A detour to one of my hobbyhorses: natural childbirth

Okay, I don’t generally go all birth activist on my green blog here…but those of you who know me also know that this is something I’m fairly passionate about.

The Unnecesarean cross-posted a very interesting article about natural childbirth, feminism, and the difficulty we have as a culture even having the conversations about women and their choices and options and ways of approaching the birth of their children…it’s not a perfect article, and I could probably argue with her on a couple of points and/or wish she could be a little more objective, but in general I think she says a lot of things that are worth saying. (And besides…a lot of feminist women have a lot of things to be angry about on a lot of levels, so more power to her on that.)  Have a look:

“…The day that a woman choosing natural childbirth receives the same amount of physical, social, and personal support as a woman going the medicalized route is the day when we can start talking about free choices. The day when women are really given the whole truth about the risks involved with various medical interventions and aren’t bullied and hurried and eye-rolled into conforming to whatever the medical professionals they’re working with want for their birth experience is the day when we can start talking about free choices. And the day when real support and encouragement and birth assistance is available to women of all socioeconomic backgrounds is the day when we can start talking about free choices…”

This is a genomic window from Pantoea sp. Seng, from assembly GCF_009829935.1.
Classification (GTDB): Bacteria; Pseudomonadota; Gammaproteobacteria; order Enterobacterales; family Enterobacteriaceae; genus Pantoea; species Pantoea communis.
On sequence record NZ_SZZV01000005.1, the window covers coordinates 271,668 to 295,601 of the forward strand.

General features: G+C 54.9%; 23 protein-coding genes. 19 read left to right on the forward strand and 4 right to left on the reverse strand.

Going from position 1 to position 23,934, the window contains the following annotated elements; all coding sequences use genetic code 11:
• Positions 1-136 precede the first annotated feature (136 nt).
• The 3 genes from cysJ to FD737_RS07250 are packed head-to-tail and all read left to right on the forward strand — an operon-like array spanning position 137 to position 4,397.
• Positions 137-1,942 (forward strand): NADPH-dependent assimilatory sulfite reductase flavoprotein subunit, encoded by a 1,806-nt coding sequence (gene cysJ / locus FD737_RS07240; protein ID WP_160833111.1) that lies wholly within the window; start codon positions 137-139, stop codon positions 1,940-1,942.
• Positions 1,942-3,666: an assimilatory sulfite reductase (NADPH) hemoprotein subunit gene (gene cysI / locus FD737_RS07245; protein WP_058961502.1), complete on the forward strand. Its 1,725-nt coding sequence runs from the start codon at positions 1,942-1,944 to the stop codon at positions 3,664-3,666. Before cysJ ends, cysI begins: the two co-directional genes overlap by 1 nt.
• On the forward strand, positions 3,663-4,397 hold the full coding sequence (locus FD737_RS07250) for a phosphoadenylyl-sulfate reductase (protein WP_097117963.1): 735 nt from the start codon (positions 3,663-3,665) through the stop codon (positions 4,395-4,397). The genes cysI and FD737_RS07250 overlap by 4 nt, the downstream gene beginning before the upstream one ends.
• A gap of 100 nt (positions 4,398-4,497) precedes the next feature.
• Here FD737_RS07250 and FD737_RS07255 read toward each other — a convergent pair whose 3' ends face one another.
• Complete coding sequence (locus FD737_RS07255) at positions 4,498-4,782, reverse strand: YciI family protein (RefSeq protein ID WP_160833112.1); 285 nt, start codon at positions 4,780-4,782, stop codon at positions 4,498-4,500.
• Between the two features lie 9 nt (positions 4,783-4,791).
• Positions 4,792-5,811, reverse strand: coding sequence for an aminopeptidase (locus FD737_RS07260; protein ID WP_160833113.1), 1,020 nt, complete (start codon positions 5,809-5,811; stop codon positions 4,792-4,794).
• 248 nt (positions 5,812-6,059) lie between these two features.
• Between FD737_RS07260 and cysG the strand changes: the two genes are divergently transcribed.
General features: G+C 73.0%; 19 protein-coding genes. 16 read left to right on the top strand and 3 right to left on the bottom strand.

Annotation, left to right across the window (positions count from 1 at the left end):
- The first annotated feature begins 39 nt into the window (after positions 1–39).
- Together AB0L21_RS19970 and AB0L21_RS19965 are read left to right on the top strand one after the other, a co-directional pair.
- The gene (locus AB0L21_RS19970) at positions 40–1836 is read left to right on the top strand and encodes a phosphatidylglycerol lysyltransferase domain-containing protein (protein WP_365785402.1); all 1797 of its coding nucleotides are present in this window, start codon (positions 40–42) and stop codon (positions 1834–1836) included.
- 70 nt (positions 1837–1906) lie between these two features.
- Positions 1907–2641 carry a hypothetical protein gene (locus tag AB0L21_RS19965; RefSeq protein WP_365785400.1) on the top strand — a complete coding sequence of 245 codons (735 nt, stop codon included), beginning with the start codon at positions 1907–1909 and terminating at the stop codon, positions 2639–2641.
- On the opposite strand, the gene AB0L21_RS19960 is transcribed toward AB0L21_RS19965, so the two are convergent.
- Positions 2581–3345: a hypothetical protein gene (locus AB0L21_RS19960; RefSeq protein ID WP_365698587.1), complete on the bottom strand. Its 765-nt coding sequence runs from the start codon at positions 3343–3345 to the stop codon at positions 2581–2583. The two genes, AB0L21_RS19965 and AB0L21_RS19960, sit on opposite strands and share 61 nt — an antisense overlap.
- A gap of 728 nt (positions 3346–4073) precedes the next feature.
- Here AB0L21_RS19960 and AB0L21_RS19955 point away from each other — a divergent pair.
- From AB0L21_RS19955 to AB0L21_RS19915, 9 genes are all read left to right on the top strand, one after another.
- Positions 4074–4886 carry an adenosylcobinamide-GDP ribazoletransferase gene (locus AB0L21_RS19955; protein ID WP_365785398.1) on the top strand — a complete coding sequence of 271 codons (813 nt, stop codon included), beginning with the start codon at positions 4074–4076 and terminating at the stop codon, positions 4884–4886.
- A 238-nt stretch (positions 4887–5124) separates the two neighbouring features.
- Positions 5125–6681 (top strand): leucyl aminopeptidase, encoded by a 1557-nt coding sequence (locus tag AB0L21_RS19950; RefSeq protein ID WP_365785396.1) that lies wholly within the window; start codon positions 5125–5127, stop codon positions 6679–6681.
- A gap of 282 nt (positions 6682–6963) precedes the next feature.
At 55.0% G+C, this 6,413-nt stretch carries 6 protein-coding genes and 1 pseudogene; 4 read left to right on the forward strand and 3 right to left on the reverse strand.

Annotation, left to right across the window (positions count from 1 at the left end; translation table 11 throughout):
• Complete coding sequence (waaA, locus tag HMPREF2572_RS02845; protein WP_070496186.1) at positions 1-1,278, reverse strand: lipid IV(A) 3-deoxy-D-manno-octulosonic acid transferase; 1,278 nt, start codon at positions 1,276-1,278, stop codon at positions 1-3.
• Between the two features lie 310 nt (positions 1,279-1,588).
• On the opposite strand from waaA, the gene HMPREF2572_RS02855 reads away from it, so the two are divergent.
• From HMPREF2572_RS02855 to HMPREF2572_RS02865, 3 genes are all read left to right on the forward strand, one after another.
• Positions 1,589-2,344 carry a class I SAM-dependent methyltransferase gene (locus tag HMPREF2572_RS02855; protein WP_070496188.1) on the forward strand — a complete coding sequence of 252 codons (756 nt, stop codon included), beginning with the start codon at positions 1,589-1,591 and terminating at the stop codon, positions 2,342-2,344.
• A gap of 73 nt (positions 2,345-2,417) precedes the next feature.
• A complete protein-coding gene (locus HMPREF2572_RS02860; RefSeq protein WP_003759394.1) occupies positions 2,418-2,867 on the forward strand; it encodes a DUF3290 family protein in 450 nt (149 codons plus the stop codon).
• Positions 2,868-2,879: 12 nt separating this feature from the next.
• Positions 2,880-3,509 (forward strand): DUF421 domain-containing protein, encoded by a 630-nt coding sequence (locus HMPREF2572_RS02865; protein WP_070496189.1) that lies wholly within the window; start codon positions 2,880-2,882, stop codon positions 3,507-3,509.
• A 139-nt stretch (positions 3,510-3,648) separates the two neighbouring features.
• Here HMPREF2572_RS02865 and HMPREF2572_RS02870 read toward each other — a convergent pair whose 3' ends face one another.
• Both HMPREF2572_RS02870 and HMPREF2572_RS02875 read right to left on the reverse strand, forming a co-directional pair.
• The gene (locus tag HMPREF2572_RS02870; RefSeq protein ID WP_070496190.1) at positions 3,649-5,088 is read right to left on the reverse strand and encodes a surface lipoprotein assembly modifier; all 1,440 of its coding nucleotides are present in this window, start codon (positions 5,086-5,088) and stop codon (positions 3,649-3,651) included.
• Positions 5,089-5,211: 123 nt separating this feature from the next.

It’s a conversation worth having.   I offer this post for anyone who wonders, for anyone who is interested enough to pursue the threads and the comments, to read up on some of the birth blogs , statistics, news reports, and what women are saying about birth and birthing…there are no easy answers, of course, nor should we hope for any solutions that work for every single woman across the board.  But Rachel is right–we need to not let mommyguilt or feminist anger of whatever kind, no matter how justified, prevent us from having the conversations.

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Posted on May 7, 2010, in Uncategorized. Bookmark the permalink. Leave a comment.

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